August 2010
Volume 10, Issue 7
Free
Vision Sciences Society Annual Meeting Abstract  |   August 2010
It's a MAD visual world: How do we search it?
Author Affiliations
  • Melina Kunar
    Department of Psychology, The University of Warwick
  • Derrick Watson
    Department of Psychology, The University of Warwick
Journal of Vision August 2010, Vol.10, 1306. doi:10.1167/10.7.1306
  • Views
  • Share
  • Tools
    • Alerts
      ×
      This feature is available to authenticated users only.
      Sign In or Create an Account ×
    • Get Citation

      Melina Kunar, Derrick Watson; It's a MAD visual world: How do we search it?. Journal of Vision 2010;10(7):1306. doi: 10.1167/10.7.1306.

      Download citation file:


      © ARVO (1962-2015); The Authors (2016-present)

      ×
  • Supplements
Abstract

Visual search in the real world is complex and can involve high numbers of static and moving elements, some of which also change in luminance or disappear over time. To date, most visual search tasks have not examined the impact of these simultaneous, dynamic effects on search performance. We investigated how participants search a complex environment in the laboratory by designing a Multi-element Asynchronous Dynamic (MAD) visual search task which has (a) a high set size, (b) moving and static stimuli, (c) stimuli that change their luminance over time (by gradually blinking on and off) and (d) target uncertainty (e.g., the target was one of five possible letters, could be in any of moving or blinking groups and was absent on a subset of trials). Experiments 1 and 2 found that under these complex, MAD conditions search for moving items was less efficient than search for static items; however there was no effect of luminance change. Participants also missed a high percentage of the targets. In Experiment 3, participants knew in advance whether the target would be moving and/or blinking. Even with this advanced knowledge, search for moving targets was less efficient than search for static targets and there was no effect of luminance change. Finally, Experiment 4 replicated MAD search using smaller set sizes. Now search through moving and static items was equivalent, there was no effect of luminance change and error rates were reduced. Overall, the data show that increasing the complexity of the display drastically changes the way people perform a search task.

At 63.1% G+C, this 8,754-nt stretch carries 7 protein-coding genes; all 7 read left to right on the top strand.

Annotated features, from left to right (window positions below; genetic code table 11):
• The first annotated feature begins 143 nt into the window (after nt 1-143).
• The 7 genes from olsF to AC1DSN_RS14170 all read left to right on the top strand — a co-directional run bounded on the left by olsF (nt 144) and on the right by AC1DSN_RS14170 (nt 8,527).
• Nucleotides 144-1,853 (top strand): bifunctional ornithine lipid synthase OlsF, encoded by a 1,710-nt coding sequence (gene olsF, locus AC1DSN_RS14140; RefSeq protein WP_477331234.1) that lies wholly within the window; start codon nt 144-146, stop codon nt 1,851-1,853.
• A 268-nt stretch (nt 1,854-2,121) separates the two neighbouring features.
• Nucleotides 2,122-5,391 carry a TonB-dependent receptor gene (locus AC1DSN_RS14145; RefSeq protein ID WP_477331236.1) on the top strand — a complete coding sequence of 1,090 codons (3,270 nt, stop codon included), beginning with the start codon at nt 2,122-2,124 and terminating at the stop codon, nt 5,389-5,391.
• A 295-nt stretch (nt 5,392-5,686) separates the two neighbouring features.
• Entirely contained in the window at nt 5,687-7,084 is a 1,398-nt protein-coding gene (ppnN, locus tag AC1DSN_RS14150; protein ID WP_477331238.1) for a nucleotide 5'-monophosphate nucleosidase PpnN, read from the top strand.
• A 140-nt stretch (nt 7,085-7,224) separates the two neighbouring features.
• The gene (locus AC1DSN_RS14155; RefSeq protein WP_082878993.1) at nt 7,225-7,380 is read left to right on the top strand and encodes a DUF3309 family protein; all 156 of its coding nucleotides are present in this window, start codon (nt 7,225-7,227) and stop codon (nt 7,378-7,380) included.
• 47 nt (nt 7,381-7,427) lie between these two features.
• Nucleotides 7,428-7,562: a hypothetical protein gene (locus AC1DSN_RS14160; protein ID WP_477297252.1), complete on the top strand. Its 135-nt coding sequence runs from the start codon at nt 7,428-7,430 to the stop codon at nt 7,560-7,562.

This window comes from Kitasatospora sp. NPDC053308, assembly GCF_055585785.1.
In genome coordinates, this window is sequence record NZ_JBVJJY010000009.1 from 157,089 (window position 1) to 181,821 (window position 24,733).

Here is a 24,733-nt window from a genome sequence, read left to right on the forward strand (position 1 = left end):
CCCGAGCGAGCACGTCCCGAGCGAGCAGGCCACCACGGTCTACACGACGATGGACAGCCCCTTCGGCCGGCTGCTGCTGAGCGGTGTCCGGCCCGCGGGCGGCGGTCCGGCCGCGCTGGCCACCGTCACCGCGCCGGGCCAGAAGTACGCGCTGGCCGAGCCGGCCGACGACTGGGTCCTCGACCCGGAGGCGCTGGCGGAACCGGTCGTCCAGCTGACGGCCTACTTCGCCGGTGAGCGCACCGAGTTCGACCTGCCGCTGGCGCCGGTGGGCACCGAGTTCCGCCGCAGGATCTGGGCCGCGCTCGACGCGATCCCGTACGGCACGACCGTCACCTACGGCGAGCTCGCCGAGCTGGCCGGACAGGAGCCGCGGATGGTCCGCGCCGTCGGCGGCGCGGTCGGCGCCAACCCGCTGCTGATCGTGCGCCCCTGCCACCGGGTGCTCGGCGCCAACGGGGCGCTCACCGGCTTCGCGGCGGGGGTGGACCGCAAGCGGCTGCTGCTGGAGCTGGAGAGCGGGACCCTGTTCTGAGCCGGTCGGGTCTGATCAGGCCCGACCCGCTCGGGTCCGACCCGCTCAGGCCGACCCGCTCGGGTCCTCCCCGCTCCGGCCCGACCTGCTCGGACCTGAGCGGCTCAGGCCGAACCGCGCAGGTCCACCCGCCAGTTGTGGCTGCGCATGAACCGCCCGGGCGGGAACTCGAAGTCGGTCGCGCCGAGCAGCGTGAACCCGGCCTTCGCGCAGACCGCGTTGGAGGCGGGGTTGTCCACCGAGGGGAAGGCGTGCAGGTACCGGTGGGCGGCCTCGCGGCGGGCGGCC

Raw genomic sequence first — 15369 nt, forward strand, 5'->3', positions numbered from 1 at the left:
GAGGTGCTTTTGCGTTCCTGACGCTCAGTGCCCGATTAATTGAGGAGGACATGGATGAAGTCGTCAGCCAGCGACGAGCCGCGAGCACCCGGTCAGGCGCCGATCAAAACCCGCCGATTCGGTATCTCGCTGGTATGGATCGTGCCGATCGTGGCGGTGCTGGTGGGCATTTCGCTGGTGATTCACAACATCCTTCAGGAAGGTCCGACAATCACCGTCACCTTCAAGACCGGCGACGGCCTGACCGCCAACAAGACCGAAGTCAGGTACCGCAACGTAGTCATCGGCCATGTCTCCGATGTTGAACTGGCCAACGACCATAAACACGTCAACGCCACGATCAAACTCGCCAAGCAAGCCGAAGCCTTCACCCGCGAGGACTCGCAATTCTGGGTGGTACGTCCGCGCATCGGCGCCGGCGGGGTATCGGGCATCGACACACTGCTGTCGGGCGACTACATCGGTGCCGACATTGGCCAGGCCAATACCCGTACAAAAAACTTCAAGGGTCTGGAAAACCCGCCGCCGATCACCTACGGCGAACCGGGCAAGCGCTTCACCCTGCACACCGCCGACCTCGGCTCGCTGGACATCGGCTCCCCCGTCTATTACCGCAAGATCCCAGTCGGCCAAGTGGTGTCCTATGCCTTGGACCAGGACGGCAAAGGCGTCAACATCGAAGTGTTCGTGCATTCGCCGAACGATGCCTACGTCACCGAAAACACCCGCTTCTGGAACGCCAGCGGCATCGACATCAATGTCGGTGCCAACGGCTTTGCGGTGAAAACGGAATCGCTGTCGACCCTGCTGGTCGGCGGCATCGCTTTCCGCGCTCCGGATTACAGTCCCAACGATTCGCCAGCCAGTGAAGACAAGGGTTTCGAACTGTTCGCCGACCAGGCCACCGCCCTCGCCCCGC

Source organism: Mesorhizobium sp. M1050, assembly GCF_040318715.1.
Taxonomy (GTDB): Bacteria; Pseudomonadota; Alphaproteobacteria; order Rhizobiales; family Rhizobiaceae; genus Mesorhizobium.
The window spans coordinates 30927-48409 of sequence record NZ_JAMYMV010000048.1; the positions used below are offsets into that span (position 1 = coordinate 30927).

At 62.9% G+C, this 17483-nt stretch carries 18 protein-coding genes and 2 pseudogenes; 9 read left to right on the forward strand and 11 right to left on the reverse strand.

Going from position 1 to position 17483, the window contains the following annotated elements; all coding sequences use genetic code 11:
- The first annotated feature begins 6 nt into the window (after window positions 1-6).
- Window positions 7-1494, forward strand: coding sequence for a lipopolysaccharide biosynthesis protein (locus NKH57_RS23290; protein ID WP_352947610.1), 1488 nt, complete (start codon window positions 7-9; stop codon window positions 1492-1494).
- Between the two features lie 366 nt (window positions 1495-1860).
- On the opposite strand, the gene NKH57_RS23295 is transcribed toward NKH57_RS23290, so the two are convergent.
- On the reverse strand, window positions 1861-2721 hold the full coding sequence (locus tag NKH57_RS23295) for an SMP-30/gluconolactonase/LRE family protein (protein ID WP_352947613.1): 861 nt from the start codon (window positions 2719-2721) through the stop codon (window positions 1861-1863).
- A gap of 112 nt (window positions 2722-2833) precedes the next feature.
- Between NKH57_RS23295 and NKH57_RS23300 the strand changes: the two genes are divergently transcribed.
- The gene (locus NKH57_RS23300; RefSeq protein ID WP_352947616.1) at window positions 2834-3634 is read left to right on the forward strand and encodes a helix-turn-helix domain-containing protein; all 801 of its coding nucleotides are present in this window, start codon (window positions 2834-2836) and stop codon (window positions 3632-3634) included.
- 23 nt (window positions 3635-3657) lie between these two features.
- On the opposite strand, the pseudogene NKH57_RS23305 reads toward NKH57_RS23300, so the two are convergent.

Kunar, M. Watson, D. (2010). It's a MAD visual world: How do we search it? [Abstract]. Journal of Vision, 10(7):1306, 1306a, http://www.journalofvision.org/content/10/7/1306, doi:10.1167/10.7.1306. [CrossRef]
×
×

This PDF is available to Subscribers Only

Sign in or purchase a subscription to access this content. ×

You must be signed into an individual account to use this feature.

×